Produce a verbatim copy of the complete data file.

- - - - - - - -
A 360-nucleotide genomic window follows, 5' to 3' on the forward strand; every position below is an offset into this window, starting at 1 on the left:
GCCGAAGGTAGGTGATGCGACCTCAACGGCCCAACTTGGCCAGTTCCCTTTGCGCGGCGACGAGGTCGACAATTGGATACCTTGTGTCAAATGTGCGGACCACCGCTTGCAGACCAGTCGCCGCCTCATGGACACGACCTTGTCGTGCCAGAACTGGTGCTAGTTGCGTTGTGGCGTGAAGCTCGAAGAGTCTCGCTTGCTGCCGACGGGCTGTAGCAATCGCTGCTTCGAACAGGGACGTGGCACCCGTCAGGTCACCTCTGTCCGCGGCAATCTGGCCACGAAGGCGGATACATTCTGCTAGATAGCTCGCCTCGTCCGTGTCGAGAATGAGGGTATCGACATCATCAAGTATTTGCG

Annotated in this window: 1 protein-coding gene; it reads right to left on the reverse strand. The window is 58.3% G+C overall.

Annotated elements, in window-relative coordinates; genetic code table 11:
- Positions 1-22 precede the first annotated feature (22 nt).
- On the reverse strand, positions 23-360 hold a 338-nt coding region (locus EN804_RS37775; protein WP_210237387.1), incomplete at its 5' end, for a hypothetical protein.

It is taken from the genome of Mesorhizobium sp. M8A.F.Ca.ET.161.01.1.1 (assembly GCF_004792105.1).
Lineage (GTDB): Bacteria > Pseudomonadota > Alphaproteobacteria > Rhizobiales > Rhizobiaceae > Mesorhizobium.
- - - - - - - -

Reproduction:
A 360-nucleotide genomic window follows, 5' to 3' on the forward strand; every position below is an offset into this window, starting at 1 on the left:
GCCGAAGGTAGGTGATGCGACCTCAACGGCCCAACTTGGCCAGTTCCCTTTGCGCGGCGACGAGGTCGACAATTGGATACCTTGTGTCAAATGTGCGGACCACCGCTTGCAGACCAGTCGCCGCCTCATGGACACGACCTTGTCGTGCCAGAACTGGTGCTAGTTGCGTTGTGGCGTGAAGCTCGAAGAGTCTCGCTTGCTGCCGACGGGCTGTAGCAATCGCTGCTTCGAACAGGGACGTGGCACCCGTCAGGTCACCTCTGTCCGCGGCAATCTGGCCACGAAGGCGGATACATTCTGCTAGATAGCTCGCCTCGTCCGTGTCGAGAATGAGGGTATCGACATCATCAAGTATTTGCG

Annotated in this window: 1 protein-coding gene; it reads right to left on the reverse strand. The window is 58.3% G+C overall.

Annotated elements, in window-relative coordinates; genetic code table 11:
- Positions 1-22 precede the first annotated feature (22 nt).
- On the reverse strand, positions 23-360 hold a 338-nt coding region (locus EN804_RS37775; protein WP_210237387.1), incomplete at its 5' end, for a hypothetical protein.

It is taken from the genome of Mesorhizobium sp. M8A.F.Ca.ET.161.01.1.1 (assembly GCF_004792105.1).
Lineage (GTDB): Bacteria > Pseudomonadota > Alphaproteobacteria > Rhizobiales > Rhizobiaceae > Mesorhizobium.